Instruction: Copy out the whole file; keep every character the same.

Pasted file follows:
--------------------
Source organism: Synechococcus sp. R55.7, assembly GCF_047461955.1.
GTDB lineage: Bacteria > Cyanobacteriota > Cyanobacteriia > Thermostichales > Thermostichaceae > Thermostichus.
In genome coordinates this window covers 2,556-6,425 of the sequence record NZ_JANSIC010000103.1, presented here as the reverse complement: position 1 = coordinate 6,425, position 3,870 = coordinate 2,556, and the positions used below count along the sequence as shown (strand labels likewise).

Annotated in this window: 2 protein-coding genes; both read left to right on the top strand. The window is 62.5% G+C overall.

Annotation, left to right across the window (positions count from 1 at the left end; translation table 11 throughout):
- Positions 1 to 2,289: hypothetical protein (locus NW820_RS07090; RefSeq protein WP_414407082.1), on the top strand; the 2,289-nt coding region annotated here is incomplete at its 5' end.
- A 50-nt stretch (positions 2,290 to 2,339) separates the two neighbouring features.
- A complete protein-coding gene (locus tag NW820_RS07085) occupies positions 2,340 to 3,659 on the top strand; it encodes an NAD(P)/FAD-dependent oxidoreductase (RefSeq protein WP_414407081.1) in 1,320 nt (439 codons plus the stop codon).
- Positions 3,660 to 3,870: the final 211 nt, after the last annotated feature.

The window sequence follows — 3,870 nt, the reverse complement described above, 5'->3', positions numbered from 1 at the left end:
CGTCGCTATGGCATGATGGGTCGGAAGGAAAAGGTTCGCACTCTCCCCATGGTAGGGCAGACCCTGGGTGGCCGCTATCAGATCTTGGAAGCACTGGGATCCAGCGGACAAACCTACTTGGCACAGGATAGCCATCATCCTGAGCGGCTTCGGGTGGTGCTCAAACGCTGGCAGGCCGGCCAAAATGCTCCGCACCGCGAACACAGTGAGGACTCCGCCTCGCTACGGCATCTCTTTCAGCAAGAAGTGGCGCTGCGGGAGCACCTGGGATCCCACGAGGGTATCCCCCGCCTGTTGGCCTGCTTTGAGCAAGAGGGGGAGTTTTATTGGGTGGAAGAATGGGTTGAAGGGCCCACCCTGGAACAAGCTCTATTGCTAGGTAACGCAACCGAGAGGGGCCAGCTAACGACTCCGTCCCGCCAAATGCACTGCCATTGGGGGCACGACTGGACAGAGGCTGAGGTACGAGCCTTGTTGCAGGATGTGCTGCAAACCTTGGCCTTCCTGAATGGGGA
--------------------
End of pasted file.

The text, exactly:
Source organism: Synechococcus sp. R55.7, assembly GCF_047461955.1.
GTDB lineage: Bacteria > Cyanobacteriota > Cyanobacteriia > Thermostichales > Thermostichaceae > Thermostichus.
In genome coordinates this window covers 2,556-6,425 of the sequence record NZ_JANSIC010000103.1, presented here as the reverse complement: position 1 = coordinate 6,425, position 3,870 = coordinate 2,556, and the positions used below count along the sequence as shown (strand labels likewise).

Annotated in this window: 2 protein-coding genes; both read left to right on the top strand. The window is 62.5% G+C overall.

Annotation, left to right across the window (positions count from 1 at the left end; translation table 11 throughout):
- Positions 1 to 2,289: hypothetical protein (locus NW820_RS07090; RefSeq protein WP_414407082.1), on the top strand; the 2,289-nt coding region annotated here is incomplete at its 5' end.
- A 50-nt stretch (positions 2,290 to 2,339) separates the two neighbouring features.
- A complete protein-coding gene (locus tag NW820_RS07085) occupies positions 2,340 to 3,659 on the top strand; it encodes an NAD(P)/FAD-dependent oxidoreductase (RefSeq protein WP_414407081.1) in 1,320 nt (439 codons plus the stop codon).
- Positions 3,660 to 3,870: the final 211 nt, after the last annotated feature.

The window sequence follows — 3,870 nt, the reverse complement described above, 5'->3', positions numbered from 1 at the left end:
CGTCGCTATGGCATGATGGGTCGGAAGGAAAAGGTTCGCACTCTCCCCATGGTAGGGCAGACCCTGGGTGGCCGCTATCAGATCTTGGAAGCACTGGGATCCAGCGGACAAACCTACTTGGCACAGGATAGCCATCATCCTGAGCGGCTTCGGGTGGTGCTCAAACGCTGGCAGGCCGGCCAAAATGCTCCGCACCGCGAACACAGTGAGGACTCCGCCTCGCTACGGCATCTCTTTCAGCAAGAAGTGGCGCTGCGGGAGCACCTGGGATCCCACGAGGGTATCCCCCGCCTGTTGGCCTGCTTTGAGCAAGAGGGGGAGTTTTATTGGGTGGAAGAATGGGTTGAAGGGCCCACCCTGGAACAAGCTCTATTGCTAGGTAACGCAACCGAGAGGGGCCAGCTAACGACTCCGTCCCGCCAAATGCACTGCCATTGGGGGCACGACTGGACAGAGGCTGAGGTACGAGCCTTGTTGCAGGATGTGCTGCAAACCTTGGCCTTCCTGAATGGGGA